Last Updated on February 16, 2013
(The following opinion was written by Colin R. Singer and appears in the May 21st, 2008 edition of the National Post – Financial Post Commentary section
By Colin R. Singer
Immigration Minister Diane Finley argues that the Harper government is promoting its new immigration bill because of a commitment to reducing the backlog of some 900,000 applicants for Canadian permanent residence and reduce wait times.
She also claimed in a recent letter to FP (May 16, 2008) that Canada welcomed 429,000 “newcomers” last year, the highest number in history. This is incorrect. Newcomers, even in the government’s own literature, are comprised of only permanent resident visa holders. The number 429,649 includes approximately 195,000 temporary permit holders, including study visas and work visas.
Current immigration levels, moreover, are actually lower than they were in the early 1990s as a percent of population. Ms. Finley is the first to lump all three categories into one statistical measure. Why would she do this?
More important, the immigration backlog she refers to is grossly exaggerated and highly misunderstood. Here is why. The 900,000 backlog is largely derived from countries where the government intentionally allocates insufficient resources. Each year, the immigration department informally establishes quotas and staffs government offices so that its missions cannot process more visas than its established quota.
For example, the overall annual quota, expressed by the government as “target numbers” of visas, for the Buffalo, N.Y., office is about 24,500. The Buffalo mission currently has an inventory of approximately 45,000 applicants. On the other hand, the Canadian mission in New Delhi, India, has an annual quota of only 10,500 against a pending inventory of approximately 135,000 cases.
At missions in India, China, the Philippines, Pakistan and Syria, processing delays of 4 to 8 years exist. These are clearly the “under performing” missions. They are under performing because their resources are strategically allocated by Ottawa to ensure underperformance.
Aside from the underperforming missions, most visa offices process applications in about 18-24 months. Most applicants outside the underperforming offices do not complain of long processing delays. Applicants who are highly motivated can come to Canada sooner by making use of the Provincial Nominee Program and the federal Temporary Foreign Worker program if they are being sponsored by a Canadian employer.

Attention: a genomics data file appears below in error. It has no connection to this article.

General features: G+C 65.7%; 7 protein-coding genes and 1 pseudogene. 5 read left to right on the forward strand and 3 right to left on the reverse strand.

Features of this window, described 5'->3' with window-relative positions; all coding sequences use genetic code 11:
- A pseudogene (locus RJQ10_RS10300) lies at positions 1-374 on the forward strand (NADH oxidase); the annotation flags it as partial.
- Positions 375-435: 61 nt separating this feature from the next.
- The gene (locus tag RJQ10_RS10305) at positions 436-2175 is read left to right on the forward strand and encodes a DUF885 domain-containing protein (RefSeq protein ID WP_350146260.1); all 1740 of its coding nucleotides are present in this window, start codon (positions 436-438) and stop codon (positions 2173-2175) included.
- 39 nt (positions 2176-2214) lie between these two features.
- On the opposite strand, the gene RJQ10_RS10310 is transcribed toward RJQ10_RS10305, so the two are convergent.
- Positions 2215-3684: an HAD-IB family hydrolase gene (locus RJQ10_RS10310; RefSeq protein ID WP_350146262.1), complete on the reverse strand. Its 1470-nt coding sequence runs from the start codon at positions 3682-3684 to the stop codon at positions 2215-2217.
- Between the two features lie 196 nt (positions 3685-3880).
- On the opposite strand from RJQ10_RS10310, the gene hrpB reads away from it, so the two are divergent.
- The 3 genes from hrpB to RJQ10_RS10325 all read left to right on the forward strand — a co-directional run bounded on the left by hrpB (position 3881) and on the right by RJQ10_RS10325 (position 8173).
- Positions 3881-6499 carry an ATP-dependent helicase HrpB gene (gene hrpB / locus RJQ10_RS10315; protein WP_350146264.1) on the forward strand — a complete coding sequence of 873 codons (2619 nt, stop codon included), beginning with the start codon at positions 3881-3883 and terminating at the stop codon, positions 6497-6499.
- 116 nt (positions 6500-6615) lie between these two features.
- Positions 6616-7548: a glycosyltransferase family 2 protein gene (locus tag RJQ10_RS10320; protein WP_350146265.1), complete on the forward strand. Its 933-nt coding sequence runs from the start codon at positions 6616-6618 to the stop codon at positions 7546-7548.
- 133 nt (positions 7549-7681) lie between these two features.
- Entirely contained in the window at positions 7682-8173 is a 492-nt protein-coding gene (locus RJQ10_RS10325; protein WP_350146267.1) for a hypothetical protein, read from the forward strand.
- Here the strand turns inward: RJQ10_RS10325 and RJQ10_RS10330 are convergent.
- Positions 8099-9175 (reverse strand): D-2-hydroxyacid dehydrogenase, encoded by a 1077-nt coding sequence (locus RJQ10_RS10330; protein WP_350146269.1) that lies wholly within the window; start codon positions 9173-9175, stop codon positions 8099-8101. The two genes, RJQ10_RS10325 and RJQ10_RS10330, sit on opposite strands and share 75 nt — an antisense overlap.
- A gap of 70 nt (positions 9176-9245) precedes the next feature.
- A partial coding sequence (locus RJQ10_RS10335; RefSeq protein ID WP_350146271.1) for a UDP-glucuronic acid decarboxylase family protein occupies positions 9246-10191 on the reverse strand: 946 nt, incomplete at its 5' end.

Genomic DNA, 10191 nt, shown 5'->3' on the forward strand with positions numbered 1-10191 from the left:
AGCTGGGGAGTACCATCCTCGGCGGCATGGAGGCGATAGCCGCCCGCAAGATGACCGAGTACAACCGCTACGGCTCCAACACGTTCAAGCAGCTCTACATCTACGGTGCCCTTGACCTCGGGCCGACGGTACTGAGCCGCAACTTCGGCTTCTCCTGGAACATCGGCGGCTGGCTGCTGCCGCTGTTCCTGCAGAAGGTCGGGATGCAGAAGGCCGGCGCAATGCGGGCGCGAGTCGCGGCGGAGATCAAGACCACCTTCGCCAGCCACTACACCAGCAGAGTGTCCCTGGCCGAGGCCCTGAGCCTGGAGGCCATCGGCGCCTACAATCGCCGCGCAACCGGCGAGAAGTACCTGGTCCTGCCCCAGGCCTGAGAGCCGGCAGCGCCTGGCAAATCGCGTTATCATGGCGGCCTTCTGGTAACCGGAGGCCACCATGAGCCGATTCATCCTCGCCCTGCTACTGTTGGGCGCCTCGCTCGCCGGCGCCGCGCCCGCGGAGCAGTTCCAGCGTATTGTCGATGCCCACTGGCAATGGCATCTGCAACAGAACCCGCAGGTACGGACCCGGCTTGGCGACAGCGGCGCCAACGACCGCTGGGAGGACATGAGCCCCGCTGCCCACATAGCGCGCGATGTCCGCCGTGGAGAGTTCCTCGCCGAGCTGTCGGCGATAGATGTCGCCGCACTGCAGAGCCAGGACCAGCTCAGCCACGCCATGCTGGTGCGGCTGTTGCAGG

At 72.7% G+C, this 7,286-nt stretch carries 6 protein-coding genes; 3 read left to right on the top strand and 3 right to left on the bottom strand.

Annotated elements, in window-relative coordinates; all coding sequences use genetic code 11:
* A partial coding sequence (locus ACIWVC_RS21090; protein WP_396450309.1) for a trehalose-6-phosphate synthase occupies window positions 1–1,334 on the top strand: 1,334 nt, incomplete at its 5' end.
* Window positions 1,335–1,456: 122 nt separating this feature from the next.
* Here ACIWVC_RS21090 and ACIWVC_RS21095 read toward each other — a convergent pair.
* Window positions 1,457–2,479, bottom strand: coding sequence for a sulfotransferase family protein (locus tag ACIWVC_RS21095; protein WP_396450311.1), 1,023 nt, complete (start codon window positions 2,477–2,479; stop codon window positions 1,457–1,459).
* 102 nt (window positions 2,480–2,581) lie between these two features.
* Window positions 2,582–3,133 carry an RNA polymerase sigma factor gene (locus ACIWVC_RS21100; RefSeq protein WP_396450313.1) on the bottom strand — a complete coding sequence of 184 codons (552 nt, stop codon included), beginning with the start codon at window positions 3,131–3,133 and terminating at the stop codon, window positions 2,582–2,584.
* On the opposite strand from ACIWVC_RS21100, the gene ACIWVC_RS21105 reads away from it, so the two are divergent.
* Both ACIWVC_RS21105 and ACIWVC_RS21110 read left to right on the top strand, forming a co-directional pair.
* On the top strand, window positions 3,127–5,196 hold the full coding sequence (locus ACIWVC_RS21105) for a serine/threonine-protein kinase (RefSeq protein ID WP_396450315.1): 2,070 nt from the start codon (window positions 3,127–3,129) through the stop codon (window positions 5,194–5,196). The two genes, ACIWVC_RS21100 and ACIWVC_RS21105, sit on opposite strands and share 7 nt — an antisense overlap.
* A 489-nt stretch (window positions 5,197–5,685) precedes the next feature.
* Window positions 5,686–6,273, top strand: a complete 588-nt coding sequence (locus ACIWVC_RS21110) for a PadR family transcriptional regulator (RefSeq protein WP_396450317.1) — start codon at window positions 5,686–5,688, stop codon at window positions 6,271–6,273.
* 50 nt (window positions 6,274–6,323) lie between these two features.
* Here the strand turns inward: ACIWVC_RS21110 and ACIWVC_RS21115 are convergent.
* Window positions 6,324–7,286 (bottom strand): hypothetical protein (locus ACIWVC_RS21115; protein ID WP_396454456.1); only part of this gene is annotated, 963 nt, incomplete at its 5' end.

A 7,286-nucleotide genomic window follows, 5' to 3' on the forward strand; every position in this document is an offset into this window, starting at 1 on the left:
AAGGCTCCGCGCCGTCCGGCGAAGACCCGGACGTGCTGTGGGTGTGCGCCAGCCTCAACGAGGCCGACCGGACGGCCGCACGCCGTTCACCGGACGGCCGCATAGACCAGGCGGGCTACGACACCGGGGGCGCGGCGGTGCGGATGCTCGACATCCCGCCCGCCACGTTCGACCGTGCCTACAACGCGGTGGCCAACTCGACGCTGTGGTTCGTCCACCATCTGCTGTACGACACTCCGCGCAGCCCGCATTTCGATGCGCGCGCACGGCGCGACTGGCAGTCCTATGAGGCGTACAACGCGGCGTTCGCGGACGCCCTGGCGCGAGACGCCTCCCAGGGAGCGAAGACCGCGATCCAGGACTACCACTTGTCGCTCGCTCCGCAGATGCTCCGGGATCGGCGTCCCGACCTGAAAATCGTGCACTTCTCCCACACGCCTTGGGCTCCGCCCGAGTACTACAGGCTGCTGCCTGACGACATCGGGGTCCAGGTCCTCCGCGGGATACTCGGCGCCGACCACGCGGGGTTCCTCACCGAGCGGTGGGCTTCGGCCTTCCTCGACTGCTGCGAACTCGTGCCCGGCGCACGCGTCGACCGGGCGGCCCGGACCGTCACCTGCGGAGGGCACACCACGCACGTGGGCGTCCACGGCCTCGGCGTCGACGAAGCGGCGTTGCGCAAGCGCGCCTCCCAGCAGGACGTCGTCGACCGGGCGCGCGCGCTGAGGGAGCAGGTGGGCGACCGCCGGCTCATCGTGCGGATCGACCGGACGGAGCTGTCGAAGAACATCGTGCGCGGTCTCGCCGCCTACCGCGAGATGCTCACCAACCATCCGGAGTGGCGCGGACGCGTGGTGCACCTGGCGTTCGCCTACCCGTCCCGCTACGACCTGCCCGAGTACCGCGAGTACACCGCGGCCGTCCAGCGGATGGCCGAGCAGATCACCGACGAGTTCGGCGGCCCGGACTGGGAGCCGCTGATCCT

Current immigration legislation also provides ample authority for the government to establish limits on the number of applications that may be processed or approved in a year, the number of visas that may be issued in a year, and the measures to be taken when that number is exceeded. There is therefore no valid reason to provide the minister with highly discretionary power to select immigrants.
Furthermore, the rule changes cannot possibly address the backlog of skilled workers because the new law will only take effect from February 28, 2008, onwards.
The system needs fixing. But Canadians should be concerned with the federal government’s claim that it aims to reduce the backlog. The credibility of this department is highly dubious.
In 2003, in the leading federal court decision of its time, the department’s most senior bureaucrat was admonished for misinforming Parliament on the effects of new legislation. The following year, a former immigration minister came under fire over her office’s decision to approve a Canadian permanent residence application ahead of the queue to a Romanian stripper who volunteered on her re-election campaign.
Last week, the majority (Liberal, Bloc and NDP) members of the Standing Committee on Citizenship and Immigration proposed that implementation of the new immigration rules be delayed pending further study “with a view to finding a consensus on preferred alternative means on addressing identified challenges”.
Canadians should be asking: Why is this government trying so hard to convince us that it must pass such a controversial law without any meaningful study of its purposes and possible effects?
In law, when the government exercises a discretionary authority legally delegated to it by Parliament, no one can question the rationale for its decision making. Who knows what thinking will influence policy makers in the future? I have no evidence for this, but such authority could give a party in power a valuable tool at the grass roots level. Party organizers could approach ethnic groups in Canada’s largest immigrant communities and hold out the promise that the federal immigration minister will be able to quickly bring their family and friends to Canada, ahead of others in the queue at the under performing missions.
Logic and reason dictates that further meaningful study must be conducted before an important legislative initiative of this magnitude takes hold–especially since the stated objectives will not be achieved through these reforms.
Colin R. Singer is immigration counsel for www.immigration.ca.